Why your pension contributions are about to spike

The minimum contribution you can make to workplace pensions will rise from 2% to 5% next month unless you opt out.

Love Money
Last updated: 13 March 2018 - 11.19am

All employers are required to provide a workplace pension and all employees are enrolled on it unless they choose to opt-out.

Another aspect of 'auto-enrolment' is that it sets out the minimum amount that must be paid into your pension.

As part of the scheme, it was always planned for these minimums to gradually increase. Now auto-enrolment is fully rolled out, the increases can begin.

Pension contributions will more than double

At present, there is a total minimum contribution to workplace pensions of 2% of your annual salary. This is made up of a 1% minimum that your boss must pay in and then you make up the other 1%.

You can, and should, pay more in but that is the bare minimum the law demands that you put in. Equally, many employers pay in more than the legal minimum.

If your employer pays in more than they have to, and takes the total contribution over the minimum 2%, then you don’t have to pay in anything at all.

From 6 April the total minimum contribution will rise to 5%, with your employer having to contribute at least 2%. This means if your employer only pays in the bare minimum the amount you’ll have to pay out of your salary will jump from 1% to 3%.

You may not need to pay in 3% of your annual salary though as you only have to make up any shortfall in the total minimum contribution left by your employer.

So, if your employer pays in 4%, then you would only have to pay in 1%, but if your boss sticks to their minimum of 2% then you have to pay in 3%.

However, you don’t actually have to pay 3% out of your salary.

That is the total amount that has to be contributed to your pension, which means it includes tax relief at 20% of whatever is paid in. That means at present you only have to make a minimum contribution of 0.8%, but that could rise to 2.4%.

For someone earning the average salary of £27,000 that means your annual pension contributions could jump from £169 to £517.

So, start asking your employer now how much they will be paying into your pension after the rule change so you can know how much of your salary will be going into your pension after 6 April.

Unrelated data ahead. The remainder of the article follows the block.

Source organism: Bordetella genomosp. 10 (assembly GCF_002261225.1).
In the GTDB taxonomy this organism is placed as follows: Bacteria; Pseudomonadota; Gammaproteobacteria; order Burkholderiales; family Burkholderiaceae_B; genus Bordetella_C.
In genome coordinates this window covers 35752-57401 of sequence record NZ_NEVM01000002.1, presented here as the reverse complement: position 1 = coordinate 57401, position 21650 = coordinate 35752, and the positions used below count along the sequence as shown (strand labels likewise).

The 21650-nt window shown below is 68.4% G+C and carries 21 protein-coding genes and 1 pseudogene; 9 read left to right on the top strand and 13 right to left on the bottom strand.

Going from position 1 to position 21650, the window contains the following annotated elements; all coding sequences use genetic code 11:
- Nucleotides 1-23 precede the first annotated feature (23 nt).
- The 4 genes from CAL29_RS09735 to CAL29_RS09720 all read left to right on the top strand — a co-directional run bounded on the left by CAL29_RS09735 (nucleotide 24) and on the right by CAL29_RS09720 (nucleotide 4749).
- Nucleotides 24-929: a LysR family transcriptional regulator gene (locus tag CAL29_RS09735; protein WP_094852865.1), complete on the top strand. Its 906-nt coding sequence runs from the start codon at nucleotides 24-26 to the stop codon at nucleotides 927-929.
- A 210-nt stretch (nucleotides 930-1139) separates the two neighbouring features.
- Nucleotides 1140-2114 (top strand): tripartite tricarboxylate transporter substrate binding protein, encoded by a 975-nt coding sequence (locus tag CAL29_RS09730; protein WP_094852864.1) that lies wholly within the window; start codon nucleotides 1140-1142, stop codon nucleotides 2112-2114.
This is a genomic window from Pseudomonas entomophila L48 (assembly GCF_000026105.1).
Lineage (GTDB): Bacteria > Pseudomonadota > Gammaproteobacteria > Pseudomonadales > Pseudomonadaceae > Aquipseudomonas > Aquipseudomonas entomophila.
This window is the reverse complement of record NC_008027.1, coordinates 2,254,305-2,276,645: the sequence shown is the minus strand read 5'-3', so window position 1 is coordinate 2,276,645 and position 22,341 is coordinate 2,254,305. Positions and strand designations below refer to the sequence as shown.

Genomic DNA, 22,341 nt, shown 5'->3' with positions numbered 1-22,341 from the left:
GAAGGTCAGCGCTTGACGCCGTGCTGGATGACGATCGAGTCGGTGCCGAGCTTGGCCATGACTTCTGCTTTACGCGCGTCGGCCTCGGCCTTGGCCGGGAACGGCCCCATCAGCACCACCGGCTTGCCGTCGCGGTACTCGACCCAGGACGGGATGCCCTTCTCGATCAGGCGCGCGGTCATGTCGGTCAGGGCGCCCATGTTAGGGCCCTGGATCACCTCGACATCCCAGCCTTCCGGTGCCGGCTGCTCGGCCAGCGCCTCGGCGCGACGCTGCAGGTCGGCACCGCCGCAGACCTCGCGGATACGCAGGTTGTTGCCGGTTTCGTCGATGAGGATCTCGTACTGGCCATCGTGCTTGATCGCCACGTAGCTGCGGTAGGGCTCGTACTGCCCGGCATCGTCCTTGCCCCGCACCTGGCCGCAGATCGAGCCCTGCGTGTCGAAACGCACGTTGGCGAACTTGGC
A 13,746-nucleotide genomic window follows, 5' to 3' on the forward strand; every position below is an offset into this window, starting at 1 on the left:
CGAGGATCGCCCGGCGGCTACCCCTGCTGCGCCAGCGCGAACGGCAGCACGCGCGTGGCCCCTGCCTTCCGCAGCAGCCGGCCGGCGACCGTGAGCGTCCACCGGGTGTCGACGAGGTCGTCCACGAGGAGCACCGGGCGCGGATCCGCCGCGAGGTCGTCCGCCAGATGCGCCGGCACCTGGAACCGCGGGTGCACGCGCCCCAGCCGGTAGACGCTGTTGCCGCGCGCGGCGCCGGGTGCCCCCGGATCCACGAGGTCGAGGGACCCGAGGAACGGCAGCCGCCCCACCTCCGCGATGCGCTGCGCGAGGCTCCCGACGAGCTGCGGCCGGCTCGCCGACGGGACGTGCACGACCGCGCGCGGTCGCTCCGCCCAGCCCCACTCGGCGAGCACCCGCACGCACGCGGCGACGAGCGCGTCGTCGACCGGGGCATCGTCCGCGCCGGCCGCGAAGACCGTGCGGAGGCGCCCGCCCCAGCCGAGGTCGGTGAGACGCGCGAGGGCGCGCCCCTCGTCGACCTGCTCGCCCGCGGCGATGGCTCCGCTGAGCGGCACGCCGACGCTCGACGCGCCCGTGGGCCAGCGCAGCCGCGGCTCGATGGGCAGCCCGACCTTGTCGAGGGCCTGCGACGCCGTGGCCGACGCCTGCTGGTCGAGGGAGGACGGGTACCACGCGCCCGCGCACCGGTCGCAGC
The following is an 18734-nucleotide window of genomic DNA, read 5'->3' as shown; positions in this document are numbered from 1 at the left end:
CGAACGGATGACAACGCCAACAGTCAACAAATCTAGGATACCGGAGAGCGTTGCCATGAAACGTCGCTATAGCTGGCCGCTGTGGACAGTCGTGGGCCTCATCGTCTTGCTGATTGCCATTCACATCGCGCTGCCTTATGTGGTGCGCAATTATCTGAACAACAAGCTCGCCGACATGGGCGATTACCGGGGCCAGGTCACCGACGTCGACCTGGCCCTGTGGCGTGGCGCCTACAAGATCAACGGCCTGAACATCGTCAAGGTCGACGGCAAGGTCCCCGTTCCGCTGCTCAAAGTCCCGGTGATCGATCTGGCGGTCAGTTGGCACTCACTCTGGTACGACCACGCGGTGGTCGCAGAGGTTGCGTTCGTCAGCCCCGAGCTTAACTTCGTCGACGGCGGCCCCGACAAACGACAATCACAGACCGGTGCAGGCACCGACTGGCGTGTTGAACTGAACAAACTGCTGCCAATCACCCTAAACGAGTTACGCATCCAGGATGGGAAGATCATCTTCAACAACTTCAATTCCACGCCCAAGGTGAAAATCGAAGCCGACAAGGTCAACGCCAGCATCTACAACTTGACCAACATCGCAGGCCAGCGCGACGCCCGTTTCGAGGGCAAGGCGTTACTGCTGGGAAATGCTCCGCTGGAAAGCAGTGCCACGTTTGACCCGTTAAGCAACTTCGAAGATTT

[Read more: 7 mistakes that will ruin your retirement]

Is that the last rise?

No. Minimum contributions will rise again next year up to a total of 8%, with your employer having to contribute at least 3% of that.

As you can see, with each increase there is a greater burden on the employee to pay into their own pension as the employer percentage doesn’t rise in line with the total percentage.

[Read more: How to protect yourself from pension scams]

What will it mean for my take home salary?

If someone earning £27,000 had an employer who only stuck to making the minimum contribution they would see their own pension contributions jump from £169 a year now to £1,080 from April 2019.

You may be marginally worse off from next month – it amounts to an extra £29 a month for someone earning £27,000 – but the rise should mean your retirement isn’t quite as bleak as it may have otherwise been.

The whole point of auto-enrolment is to try and get everyone saving for their retirement. If you don’t have a pension you’ll be reliant on your savings and the State Pension when you give up work. That is not enough.

The more you save into a workplace pension the more you’ll have to live off in retirement. Indeed, even saving at the increased rate of 5% will likely mean you won't have enough set aside when it comes time to pack it in.

One general rule of thumb is that you should be saving half your age as a percentage into your pension.

So, if you’re 20 save 10% of your salary, at 30 put aside 15% etc.

[Read more: don't forget about old pension pots!]

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